Skip to comments.Pitt Professor's Theory of Evolution Gets Boost From Cell Research [Sudden Origins]
Posted on 01/26/2006 11:47:13 AM PST by PatrickHenry
Jeffrey H. Schwartz's Sudden Origins closed Darwin's gaps; cell biology explains how.
An article by University of Pittsburgh Professor of Anthropology Jeffrey H. Schwartz and University of Salerno Professor of Biochemistry Bruno Maresca, to be published Jan. 30 in the New Anatomist journal, shows that the emerging understanding of cell structure lends strong support to Schwartz's theory of evolution, originally explained in his seminal work, Sudden Origins: Fossils, Genes, and the Emergence of Species (John Wiley & Sons, 2000).
In that book, Schwartz hearkens back to earlier theories that suggest that the Darwinian model of evolution as continual and gradual adaptation to the environment glosses over gaps in the fossil record by assuming the intervening fossils simply have not been found yet. Rather, Schwartz argues, they have not been found because they don't exist, since evolution is not necessarily gradual but often sudden, dramatic expressions of change that began on the cellular level because of radical environmental stressors-like extreme heat, cold, or crowding-years earlier.
Determining the mechanism that causes those delayed expressions of change is Schwartz's major contribution to the evolution of the theory of evolution. The mechanism, the authors explain, is this: Environmental upheaval causes genes to mutate, and those altered genes remain in a recessive state, spreading silently through the population until offspring appear with two copies of the new mutation and change suddenly, seemingly appearing out of thin air. Those changes may be significant and beneficial (like teeth or limbs) or, more likely, kill the organism.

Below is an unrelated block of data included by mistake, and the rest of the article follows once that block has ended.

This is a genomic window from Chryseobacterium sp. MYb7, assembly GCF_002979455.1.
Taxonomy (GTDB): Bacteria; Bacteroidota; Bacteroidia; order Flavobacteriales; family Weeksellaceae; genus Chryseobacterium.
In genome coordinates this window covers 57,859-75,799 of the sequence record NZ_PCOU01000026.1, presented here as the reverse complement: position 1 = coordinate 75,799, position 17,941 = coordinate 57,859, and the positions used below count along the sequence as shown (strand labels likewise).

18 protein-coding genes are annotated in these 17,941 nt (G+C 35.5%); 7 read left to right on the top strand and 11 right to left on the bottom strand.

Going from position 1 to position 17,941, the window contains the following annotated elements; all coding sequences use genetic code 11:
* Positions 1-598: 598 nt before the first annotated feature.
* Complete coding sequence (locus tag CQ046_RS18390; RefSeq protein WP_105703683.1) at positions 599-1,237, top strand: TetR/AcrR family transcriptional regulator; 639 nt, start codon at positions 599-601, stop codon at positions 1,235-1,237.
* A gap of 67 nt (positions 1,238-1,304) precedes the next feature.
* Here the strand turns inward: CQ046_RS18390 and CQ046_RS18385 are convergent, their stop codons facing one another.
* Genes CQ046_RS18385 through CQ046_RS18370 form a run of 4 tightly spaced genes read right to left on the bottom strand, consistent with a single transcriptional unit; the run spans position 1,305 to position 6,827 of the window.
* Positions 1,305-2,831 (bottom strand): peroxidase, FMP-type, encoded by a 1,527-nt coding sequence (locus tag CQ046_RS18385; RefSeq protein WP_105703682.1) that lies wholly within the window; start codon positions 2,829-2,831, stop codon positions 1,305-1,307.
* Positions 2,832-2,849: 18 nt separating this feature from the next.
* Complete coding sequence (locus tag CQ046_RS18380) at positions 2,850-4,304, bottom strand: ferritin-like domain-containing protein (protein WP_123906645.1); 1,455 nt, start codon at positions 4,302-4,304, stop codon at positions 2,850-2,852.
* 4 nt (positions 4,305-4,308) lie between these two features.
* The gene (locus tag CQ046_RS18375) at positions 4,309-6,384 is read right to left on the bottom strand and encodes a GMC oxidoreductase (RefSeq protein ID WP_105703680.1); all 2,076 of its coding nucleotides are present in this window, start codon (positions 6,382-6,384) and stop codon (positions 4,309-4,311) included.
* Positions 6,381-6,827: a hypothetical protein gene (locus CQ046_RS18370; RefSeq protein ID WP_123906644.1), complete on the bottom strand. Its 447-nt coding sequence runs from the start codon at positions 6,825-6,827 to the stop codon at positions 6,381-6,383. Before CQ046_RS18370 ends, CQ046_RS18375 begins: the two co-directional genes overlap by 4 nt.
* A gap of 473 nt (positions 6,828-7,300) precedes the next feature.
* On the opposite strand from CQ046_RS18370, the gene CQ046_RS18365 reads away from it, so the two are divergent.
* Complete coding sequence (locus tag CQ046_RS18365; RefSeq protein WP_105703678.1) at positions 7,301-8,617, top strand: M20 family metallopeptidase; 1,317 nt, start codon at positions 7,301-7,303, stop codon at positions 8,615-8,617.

Why does it take an environmental drama to cause mutations? Why don't cells subtly and constantly change in small ways over time, as Darwin suggests?
Cell biologists know the answer: Cells don't like to change and don't do so easily. As Schwartz and Maresca explain: Cells in their ordinary states have suites of molecules- various kinds of proteins-whose jobs are to eliminate error that might get introduced and derail the functioning of their cell. For instance, some proteins work to keep the cell membrane intact. Other proteins act as chaperones, bringing molecules to their proper locations in the cell, and so on. In short, with that kind of protection from change, it is very difficult for mutations, of whatever kind, to gain a foothold. But extreme stress pushes cells beyond their capacity to produce protective proteins, and then mutation can occur.
This revelation has enormous implications for the notion that organisms routinely change to adapt to the environment. Actually, Schwartz argues, it is the environment that knocks them off their equilibrium and as likely ultimately kills them as changes them. And so they are being rocked by the environment, not adapting to it.
The article's conclusions also have important implications for the notion of fixing the environment to protect endangered species. While it is indeed the environment causing the mutation, the resulting organism is in an altogether different environment by the time the novelty finally escapes its recessive state and expresses itself.
You just can't do a quick fix on the environment to prevent extinction because the cause of the mutation occurred some time in the past, and you don't know what the cause of the stress was at that time, Schwartz said.
This new understanding of how organisms change provides us with an opportunity to forestall the damage we might cause by unthinking disruption of the environment, added Schwartz. The Sudden Origins theory, buttressed by modern cell biology, underscores the need to preserve the environment-not only to enhance life today, but to protect life generations from now.
Schwartz, with his colleague Ian Tattersall, curator of anthropology at the American Museum of Natural History in New York, also authored the four-volume The Human Fossil Record (Wiley-Liss, 2002-05). Together, the volumes represent the first study of the entire human fossil record. Volume 1 was recognized by the Association of American Publishers with its Professional Scholarly Publishing Award. In 1987, Schwartz's The Red Ape: Orang-utans and Human Origin (Houghton Mifflin Company) was met with critical acclaim.
Schwartz, who also is a Pitt professor of the history and philosophy of science, was named a fellow in Pitt's Center for the Philosophy of Science and a fellow of the prestigious World Academy of Arts and Science.
The journal, The New Anatomist, is an invitation-only supplement to the Anatomical Record.